Russia Will Send More Troops to Abkhazia

The Foreign Ministry announced Tuesday that Russia would bolster its peacekeeping forces in Abkhazia in response to Georgian plans to invade the breakaway region.

Tbilisi denied that it had plans to invade the region, which has enjoyed de facto independence from Georgia since a separatist war in the 1990s.

The exchange marked a significant escalation in tensions between the two countries.

The Foreign Ministry said it had intelligence that Georgia had moved more than 1,500 servicemen into the upper Kodor Gorge region and was preparing "a bridgehead" in advance of an invasion.

"According to the information coming in, including from CIS peacekeepers in the Georgian-Abkhaz conflict zone, Georgia is sending weapons, fuel and lubricants, food and other technical means, as well as personnel of the Georgian armed forces to Upper Kodor," the ministry said in a statement.

Russia already maintains a sizeable peacekeeping force in Abkhazia and another breakaway region, South Ossetia. Tbilisi accuses Russia of propping up the rebel governments.

Georgian Deputy Defense Minister Batu Kutelia said Interior Ministry servicemen were in Kodor Gorge but denied the presence of Defense Ministry forces.

"What we have there are only police forces to ensure security for the local population," he told Reuters.

"All recent UN monitoring missions confirmed that Georgia is behaving in this region in accordance with previous agreements," he said.

The United Nations monitoring mission in Tbilisi could not be reached to confirm Kutelia's comments on Tuesday. The Organization for Security and Cooperation in Europe, which also has monitors in the region, was unable to comment on security conditions within the conflict zone.

Russia's Defense Ministry, meanwhile, vowed to use military force if necessary to protect Russian citizens in Abkhazia. Most residents in the region have Russian passports.

The ministry said in a statement that it would deliver "a suitable and tough response" to anyone who attacked Russian citizens, echoing comments made Friday by Valery Kenyaikin, the Foreign Ministry's special envoy for the Commonwealth of Independent States.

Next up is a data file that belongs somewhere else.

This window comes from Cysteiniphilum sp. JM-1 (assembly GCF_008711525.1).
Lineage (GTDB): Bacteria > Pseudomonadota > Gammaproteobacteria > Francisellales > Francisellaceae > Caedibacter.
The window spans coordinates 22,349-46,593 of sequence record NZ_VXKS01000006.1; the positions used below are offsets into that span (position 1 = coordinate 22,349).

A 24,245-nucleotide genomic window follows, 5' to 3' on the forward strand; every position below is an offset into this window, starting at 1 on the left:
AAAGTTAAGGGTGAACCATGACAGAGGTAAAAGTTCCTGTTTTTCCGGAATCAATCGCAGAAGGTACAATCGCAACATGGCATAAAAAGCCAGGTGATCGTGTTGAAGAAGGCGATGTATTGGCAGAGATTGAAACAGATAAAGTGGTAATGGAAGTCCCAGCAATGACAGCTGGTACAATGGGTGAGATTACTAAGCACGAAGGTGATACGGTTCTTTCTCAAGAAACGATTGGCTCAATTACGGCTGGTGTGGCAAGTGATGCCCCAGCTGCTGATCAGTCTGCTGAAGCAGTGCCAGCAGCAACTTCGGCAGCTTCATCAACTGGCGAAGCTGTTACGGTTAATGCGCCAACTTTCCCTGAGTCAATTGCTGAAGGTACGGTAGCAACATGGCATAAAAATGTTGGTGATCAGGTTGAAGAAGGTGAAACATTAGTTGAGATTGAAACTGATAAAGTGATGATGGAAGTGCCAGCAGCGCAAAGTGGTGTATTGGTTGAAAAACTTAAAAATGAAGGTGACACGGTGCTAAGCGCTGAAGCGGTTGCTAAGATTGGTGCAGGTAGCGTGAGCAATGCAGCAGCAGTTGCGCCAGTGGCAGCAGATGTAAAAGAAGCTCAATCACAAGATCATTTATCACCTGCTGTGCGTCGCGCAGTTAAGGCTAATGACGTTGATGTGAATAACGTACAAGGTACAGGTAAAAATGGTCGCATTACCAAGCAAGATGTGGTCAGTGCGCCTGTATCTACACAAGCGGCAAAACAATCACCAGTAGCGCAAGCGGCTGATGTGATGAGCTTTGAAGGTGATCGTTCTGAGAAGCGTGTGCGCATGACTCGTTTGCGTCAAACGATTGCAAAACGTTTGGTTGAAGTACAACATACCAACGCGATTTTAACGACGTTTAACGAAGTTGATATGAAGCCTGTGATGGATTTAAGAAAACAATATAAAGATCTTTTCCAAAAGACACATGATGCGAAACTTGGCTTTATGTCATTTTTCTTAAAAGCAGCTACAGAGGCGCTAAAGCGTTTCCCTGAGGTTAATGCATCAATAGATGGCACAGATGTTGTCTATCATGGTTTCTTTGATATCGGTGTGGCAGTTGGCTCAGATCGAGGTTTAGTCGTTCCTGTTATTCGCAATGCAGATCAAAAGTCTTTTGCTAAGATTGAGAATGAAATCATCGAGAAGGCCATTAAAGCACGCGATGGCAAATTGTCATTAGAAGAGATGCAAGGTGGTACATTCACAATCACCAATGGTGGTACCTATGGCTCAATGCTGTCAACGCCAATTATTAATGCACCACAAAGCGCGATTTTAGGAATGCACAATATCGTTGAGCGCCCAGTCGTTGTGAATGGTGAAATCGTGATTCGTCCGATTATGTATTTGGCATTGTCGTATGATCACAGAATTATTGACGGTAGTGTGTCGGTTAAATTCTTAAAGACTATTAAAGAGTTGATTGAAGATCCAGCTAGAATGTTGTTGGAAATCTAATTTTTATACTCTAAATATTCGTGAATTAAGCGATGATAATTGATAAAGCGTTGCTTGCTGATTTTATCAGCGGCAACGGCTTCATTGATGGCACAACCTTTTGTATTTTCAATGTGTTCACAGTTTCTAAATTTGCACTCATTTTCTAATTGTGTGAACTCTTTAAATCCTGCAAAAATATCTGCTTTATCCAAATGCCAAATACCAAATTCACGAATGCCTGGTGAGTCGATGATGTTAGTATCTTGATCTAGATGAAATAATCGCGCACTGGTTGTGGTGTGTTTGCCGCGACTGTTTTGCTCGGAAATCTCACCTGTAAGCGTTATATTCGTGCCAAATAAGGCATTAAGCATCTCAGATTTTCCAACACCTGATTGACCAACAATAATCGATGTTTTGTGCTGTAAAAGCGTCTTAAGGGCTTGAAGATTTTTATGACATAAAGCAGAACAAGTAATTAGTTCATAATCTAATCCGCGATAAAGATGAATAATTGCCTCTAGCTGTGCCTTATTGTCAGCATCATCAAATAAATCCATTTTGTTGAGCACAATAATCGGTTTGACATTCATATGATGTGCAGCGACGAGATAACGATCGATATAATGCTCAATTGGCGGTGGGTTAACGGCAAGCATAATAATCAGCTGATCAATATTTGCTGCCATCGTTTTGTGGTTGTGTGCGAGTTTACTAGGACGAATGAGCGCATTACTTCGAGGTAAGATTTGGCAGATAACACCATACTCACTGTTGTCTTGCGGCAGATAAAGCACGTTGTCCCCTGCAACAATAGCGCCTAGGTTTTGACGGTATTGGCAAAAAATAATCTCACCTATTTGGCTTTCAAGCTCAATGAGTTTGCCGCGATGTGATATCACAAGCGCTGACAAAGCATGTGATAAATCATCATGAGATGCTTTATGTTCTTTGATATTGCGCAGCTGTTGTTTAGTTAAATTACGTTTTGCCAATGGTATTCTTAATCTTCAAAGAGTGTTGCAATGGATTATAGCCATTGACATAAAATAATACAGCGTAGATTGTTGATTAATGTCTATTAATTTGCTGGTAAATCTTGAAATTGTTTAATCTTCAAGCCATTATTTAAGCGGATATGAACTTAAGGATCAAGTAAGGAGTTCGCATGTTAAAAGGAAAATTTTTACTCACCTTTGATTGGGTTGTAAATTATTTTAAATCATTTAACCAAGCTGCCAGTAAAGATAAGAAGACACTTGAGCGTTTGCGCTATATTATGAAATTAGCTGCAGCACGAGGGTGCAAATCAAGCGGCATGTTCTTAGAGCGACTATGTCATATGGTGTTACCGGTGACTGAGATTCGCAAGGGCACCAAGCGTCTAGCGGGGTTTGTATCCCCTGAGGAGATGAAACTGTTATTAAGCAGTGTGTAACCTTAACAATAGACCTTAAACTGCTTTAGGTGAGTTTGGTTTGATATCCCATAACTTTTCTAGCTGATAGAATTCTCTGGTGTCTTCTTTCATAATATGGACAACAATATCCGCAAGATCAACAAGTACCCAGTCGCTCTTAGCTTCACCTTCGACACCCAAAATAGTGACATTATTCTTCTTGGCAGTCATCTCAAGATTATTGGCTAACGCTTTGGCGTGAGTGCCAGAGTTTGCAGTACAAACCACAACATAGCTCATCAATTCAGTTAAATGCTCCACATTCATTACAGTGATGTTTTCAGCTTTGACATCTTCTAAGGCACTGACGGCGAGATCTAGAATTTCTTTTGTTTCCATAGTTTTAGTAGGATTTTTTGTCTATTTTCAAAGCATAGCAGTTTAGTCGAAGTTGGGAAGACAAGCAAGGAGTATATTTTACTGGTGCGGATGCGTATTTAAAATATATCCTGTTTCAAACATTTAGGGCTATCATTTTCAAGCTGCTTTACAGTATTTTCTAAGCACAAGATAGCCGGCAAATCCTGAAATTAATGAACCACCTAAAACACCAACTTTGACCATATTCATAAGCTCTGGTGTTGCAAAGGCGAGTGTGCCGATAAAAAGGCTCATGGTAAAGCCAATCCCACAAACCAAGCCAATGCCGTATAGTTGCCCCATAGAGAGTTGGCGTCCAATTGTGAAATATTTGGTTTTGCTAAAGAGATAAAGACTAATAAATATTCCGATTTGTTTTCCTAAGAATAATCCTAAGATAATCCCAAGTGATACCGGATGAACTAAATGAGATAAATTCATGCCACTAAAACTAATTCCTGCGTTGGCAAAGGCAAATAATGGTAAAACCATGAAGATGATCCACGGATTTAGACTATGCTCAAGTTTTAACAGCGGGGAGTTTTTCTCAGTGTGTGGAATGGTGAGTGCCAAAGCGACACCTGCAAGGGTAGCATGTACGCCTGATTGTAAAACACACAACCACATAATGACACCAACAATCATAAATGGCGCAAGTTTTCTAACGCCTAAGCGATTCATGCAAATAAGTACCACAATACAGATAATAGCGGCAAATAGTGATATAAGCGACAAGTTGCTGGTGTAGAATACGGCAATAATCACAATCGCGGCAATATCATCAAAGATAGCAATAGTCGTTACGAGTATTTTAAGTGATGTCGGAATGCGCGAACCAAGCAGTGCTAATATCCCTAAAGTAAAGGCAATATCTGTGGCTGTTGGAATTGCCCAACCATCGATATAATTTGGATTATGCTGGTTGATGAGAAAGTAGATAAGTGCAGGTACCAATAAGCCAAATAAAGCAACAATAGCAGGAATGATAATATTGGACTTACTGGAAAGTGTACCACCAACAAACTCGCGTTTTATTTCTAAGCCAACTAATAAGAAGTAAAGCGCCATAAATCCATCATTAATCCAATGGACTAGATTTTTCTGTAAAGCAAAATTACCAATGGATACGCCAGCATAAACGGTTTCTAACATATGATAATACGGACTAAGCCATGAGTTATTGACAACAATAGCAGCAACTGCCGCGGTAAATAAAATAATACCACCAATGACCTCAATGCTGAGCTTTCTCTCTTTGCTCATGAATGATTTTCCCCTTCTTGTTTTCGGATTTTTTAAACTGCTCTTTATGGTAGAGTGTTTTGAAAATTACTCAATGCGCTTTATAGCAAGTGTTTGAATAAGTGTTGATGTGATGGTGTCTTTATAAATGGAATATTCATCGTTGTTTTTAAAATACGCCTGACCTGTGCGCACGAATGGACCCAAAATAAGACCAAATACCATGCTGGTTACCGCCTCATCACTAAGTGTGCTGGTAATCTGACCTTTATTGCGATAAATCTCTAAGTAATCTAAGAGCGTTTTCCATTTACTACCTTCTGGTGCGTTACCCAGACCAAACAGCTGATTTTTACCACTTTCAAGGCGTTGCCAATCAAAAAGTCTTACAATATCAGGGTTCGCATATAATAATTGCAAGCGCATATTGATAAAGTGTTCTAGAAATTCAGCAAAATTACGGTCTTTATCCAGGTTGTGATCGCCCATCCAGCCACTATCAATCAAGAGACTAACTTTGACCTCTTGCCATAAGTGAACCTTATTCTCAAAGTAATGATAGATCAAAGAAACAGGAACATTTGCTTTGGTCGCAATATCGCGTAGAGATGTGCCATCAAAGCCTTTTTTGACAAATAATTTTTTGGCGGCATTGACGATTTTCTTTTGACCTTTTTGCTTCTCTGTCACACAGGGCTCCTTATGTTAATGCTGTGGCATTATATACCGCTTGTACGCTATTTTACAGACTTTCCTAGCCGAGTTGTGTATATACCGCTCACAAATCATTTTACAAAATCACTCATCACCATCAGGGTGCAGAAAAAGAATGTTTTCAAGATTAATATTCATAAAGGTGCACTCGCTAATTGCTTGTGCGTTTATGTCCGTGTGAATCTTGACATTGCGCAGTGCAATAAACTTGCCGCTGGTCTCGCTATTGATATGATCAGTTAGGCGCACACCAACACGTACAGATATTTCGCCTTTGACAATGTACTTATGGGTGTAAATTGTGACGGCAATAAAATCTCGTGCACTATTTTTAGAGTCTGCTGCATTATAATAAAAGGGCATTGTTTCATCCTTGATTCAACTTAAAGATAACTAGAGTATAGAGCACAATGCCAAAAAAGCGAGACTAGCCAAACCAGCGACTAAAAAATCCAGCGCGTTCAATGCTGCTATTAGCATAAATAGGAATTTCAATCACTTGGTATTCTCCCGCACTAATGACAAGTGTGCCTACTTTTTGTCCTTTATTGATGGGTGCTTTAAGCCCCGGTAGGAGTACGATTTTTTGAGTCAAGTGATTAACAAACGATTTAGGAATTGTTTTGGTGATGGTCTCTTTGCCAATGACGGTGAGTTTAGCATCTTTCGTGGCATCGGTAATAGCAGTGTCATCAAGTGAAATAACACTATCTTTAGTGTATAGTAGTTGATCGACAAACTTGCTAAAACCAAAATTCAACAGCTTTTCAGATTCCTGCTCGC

UN foreign policy chief Javier Solana planned to urge for calm from Foreign Minister Sergei Lavrov on Tuesday, said spokeswoman Christina Gallach. The pair was meeting in Luxembourg as part of ongoing EU-Russia talks.

"The basic message [Solana] is going to say is that we're right now in a process of escalation of tension and what we have to do on all sides is to calm down," she said by telephone from Luxembourg.

Relations between the two countries worsened earlier this month after Georgia accused the Russian military of shooting down an unmanned spy plane over Abkhazia, a charge denied by Moscow.

Georgian President Mikheil Saakashvili convened an emergency meeting of his Security Council on Tuesday, the second such meeting in less than two weeks. Afterward, Georgian Prime Minister Lado Gurgenidze told reporters that "from now on, we will consider any additional soldier or military hardware [in the Abkhaz conflict zone] as illegal, as potential aggressors and a potential source of destabilization." Saakashvili was to address the country on Georgian national television on Tuesday night. The address was to be made specifically to the residents of Abkhazia and South Ossetia, Itar-Tass reported.